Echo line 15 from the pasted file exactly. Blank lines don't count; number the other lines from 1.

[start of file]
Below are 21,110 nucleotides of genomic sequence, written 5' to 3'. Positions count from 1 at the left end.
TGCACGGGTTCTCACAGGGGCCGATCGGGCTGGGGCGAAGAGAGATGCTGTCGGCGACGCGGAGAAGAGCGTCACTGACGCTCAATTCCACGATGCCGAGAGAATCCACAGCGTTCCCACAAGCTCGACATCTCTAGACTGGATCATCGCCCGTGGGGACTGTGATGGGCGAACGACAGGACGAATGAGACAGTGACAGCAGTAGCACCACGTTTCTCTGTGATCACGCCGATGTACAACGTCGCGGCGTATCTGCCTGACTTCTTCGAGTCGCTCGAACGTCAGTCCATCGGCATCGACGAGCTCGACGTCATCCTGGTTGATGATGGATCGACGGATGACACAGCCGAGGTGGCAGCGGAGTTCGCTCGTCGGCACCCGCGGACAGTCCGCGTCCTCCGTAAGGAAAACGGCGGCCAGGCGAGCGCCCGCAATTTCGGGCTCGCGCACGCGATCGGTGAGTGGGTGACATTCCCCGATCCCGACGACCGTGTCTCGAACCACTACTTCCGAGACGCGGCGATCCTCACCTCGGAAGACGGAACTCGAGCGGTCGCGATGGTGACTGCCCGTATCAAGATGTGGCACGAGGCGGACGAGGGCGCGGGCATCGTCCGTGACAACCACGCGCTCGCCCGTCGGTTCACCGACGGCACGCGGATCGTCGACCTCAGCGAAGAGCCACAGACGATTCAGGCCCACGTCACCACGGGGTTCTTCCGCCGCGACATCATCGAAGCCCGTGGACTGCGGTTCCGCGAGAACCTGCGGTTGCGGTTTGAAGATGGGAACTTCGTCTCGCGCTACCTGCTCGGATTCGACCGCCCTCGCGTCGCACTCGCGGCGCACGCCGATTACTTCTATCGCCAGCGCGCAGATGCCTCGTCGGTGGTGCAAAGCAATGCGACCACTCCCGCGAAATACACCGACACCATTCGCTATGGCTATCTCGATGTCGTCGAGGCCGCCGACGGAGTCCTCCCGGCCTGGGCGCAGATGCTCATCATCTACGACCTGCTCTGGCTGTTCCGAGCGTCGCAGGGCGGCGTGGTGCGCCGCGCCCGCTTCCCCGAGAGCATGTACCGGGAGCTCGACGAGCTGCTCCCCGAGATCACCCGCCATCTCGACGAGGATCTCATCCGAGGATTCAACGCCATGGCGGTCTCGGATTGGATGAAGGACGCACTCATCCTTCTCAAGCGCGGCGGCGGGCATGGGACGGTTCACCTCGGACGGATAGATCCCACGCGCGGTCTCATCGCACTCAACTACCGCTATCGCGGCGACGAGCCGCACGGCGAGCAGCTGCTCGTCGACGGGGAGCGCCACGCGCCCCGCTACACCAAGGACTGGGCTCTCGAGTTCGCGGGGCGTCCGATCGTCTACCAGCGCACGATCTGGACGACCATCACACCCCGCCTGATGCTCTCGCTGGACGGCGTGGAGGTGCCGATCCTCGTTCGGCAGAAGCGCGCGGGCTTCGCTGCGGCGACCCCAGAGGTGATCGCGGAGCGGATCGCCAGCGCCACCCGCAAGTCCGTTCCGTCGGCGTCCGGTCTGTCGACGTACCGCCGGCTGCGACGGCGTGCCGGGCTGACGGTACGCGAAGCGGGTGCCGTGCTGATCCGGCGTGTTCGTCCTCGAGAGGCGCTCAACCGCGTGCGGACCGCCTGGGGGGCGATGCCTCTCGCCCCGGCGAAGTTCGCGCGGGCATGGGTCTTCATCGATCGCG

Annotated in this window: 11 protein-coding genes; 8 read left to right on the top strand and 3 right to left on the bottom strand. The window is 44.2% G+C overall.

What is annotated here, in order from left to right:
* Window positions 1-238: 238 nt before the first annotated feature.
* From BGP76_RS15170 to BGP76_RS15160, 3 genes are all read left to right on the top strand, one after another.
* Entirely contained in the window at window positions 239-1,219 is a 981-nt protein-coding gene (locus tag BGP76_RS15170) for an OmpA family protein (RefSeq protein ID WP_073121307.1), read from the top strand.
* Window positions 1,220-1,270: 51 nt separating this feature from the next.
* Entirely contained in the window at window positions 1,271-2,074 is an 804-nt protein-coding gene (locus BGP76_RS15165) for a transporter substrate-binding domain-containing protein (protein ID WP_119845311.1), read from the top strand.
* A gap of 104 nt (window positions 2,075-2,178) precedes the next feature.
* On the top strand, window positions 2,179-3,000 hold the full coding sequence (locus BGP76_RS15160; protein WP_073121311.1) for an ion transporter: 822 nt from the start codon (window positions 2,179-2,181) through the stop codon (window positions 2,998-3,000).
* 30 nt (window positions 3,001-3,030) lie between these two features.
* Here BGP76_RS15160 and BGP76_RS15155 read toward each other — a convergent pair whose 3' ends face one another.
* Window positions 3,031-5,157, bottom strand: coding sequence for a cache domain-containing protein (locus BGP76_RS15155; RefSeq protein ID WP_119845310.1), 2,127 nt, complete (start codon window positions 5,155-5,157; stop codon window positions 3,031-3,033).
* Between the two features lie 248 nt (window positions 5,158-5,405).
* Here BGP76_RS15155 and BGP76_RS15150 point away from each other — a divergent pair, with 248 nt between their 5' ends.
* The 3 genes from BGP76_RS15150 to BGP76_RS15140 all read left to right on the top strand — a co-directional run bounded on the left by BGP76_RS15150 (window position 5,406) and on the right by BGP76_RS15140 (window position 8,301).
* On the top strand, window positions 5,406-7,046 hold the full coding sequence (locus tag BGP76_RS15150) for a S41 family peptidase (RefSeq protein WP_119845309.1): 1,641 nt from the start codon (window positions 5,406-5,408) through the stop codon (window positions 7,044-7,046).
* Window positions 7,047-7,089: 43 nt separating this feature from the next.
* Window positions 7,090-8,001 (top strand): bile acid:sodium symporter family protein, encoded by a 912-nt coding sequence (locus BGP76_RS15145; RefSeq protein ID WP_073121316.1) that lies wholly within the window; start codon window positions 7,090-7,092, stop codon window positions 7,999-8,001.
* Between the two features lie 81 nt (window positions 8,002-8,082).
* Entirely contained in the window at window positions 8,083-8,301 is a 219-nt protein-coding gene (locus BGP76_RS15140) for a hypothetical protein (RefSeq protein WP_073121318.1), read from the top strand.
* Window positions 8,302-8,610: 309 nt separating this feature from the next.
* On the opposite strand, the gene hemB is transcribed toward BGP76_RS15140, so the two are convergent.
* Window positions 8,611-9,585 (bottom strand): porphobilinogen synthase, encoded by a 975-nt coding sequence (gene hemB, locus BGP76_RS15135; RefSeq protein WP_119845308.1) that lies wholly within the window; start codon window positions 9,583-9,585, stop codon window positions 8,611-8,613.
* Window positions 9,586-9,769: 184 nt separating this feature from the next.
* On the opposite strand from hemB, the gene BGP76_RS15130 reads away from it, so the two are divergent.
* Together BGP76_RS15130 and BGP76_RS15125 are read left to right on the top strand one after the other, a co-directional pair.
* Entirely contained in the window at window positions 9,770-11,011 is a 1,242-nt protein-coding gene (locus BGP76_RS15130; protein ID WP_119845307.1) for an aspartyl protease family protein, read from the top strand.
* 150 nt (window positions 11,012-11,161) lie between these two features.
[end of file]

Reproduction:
* Between the two features lie 248 nt (window positions 5,158-5,405).